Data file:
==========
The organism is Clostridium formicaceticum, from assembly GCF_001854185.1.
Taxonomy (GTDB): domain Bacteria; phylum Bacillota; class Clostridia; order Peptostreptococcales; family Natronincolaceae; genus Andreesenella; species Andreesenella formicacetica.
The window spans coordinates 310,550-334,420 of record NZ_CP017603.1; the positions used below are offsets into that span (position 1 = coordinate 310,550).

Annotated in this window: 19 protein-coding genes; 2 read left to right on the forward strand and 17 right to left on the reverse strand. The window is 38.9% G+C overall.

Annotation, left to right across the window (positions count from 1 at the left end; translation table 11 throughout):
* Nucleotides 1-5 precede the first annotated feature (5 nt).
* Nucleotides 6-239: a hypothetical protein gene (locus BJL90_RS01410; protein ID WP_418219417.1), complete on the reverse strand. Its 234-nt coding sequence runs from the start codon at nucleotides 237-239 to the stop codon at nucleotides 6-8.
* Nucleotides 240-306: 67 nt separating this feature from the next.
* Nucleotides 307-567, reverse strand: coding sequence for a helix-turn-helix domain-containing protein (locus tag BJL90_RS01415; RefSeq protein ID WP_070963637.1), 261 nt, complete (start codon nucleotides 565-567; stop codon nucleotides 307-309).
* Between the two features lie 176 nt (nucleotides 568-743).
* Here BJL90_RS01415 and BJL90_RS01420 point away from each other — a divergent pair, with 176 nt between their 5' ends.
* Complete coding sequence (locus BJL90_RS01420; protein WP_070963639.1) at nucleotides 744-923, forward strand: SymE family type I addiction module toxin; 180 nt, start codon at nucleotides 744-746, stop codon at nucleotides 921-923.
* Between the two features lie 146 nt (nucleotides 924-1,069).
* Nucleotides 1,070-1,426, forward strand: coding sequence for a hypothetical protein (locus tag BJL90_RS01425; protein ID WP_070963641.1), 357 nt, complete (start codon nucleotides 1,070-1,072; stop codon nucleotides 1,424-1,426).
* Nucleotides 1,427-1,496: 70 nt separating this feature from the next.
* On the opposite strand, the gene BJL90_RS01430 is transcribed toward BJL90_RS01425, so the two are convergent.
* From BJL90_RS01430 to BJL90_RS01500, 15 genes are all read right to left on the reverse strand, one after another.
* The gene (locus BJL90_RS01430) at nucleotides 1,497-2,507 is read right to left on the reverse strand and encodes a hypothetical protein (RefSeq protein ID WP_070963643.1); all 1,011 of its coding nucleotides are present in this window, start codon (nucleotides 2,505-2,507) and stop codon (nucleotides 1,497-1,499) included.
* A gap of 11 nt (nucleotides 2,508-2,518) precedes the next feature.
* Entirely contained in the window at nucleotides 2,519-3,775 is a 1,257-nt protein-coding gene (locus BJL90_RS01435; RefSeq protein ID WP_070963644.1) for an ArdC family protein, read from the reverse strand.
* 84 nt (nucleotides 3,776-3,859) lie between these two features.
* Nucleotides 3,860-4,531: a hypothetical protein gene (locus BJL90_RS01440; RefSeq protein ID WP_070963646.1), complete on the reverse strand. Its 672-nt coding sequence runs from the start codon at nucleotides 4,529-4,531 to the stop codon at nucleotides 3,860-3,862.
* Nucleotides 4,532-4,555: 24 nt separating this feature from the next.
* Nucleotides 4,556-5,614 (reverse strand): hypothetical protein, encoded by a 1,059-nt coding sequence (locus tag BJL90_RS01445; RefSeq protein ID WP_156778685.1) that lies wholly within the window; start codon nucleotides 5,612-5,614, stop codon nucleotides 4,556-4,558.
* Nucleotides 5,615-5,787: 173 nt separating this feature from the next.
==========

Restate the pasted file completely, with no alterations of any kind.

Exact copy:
The organism is Clostridium formicaceticum, from assembly GCF_001854185.1.
Taxonomy (GTDB): domain Bacteria; phylum Bacillota; class Clostridia; order Peptostreptococcales; family Natronincolaceae; genus Andreesenella; species Andreesenella formicacetica.
The window spans coordinates 310,550-334,420 of record NZ_CP017603.1; the positions used below are offsets into that span (position 1 = coordinate 310,550).

Annotated in this window: 19 protein-coding genes; 2 read left to right on the forward strand and 17 right to left on the reverse strand. The window is 38.9% G+C overall.

Annotation, left to right across the window (positions count from 1 at the left end; translation table 11 throughout):
* Nucleotides 1-5 precede the first annotated feature (5 nt).
* Nucleotides 6-239: a hypothetical protein gene (locus BJL90_RS01410; protein ID WP_418219417.1), complete on the reverse strand. Its 234-nt coding sequence runs from the start codon at nucleotides 237-239 to the stop codon at nucleotides 6-8.
* Nucleotides 240-306: 67 nt separating this feature from the next.
* Nucleotides 307-567, reverse strand: coding sequence for a helix-turn-helix domain-containing protein (locus tag BJL90_RS01415; RefSeq protein ID WP_070963637.1), 261 nt, complete (start codon nucleotides 565-567; stop codon nucleotides 307-309).
* Between the two features lie 176 nt (nucleotides 568-743).
* Here BJL90_RS01415 and BJL90_RS01420 point away from each other — a divergent pair, with 176 nt between their 5' ends.
* Complete coding sequence (locus BJL90_RS01420; protein WP_070963639.1) at nucleotides 744-923, forward strand: SymE family type I addiction module toxin; 180 nt, start codon at nucleotides 744-746, stop codon at nucleotides 921-923.
* Between the two features lie 146 nt (nucleotides 924-1,069).
* Nucleotides 1,070-1,426, forward strand: coding sequence for a hypothetical protein (locus tag BJL90_RS01425; protein ID WP_070963641.1), 357 nt, complete (start codon nucleotides 1,070-1,072; stop codon nucleotides 1,424-1,426).
* Nucleotides 1,427-1,496: 70 nt separating this feature from the next.
* On the opposite strand, the gene BJL90_RS01430 is transcribed toward BJL90_RS01425, so the two are convergent.
* From BJL90_RS01430 to BJL90_RS01500, 15 genes are all read right to left on the reverse strand, one after another.
* The gene (locus BJL90_RS01430) at nucleotides 1,497-2,507 is read right to left on the reverse strand and encodes a hypothetical protein (RefSeq protein ID WP_070963643.1); all 1,011 of its coding nucleotides are present in this window, start codon (nucleotides 2,505-2,507) and stop codon (nucleotides 1,497-1,499) included.
* A gap of 11 nt (nucleotides 2,508-2,518) precedes the next feature.
* Entirely contained in the window at nucleotides 2,519-3,775 is a 1,257-nt protein-coding gene (locus BJL90_RS01435; RefSeq protein ID WP_070963644.1) for an ArdC family protein, read from the reverse strand.
* 84 nt (nucleotides 3,776-3,859) lie between these two features.
* Nucleotides 3,860-4,531: a hypothetical protein gene (locus BJL90_RS01440; RefSeq protein ID WP_070963646.1), complete on the reverse strand. Its 672-nt coding sequence runs from the start codon at nucleotides 4,529-4,531 to the stop codon at nucleotides 3,860-3,862.
* Nucleotides 4,532-4,555: 24 nt separating this feature from the next.
* Nucleotides 4,556-5,614 (reverse strand): hypothetical protein, encoded by a 1,059-nt coding sequence (locus tag BJL90_RS01445; RefSeq protein ID WP_156778685.1) that lies wholly within the window; start codon nucleotides 5,612-5,614, stop codon nucleotides 4,556-4,558.
* Nucleotides 5,615-5,787: 173 nt separating this feature from the next.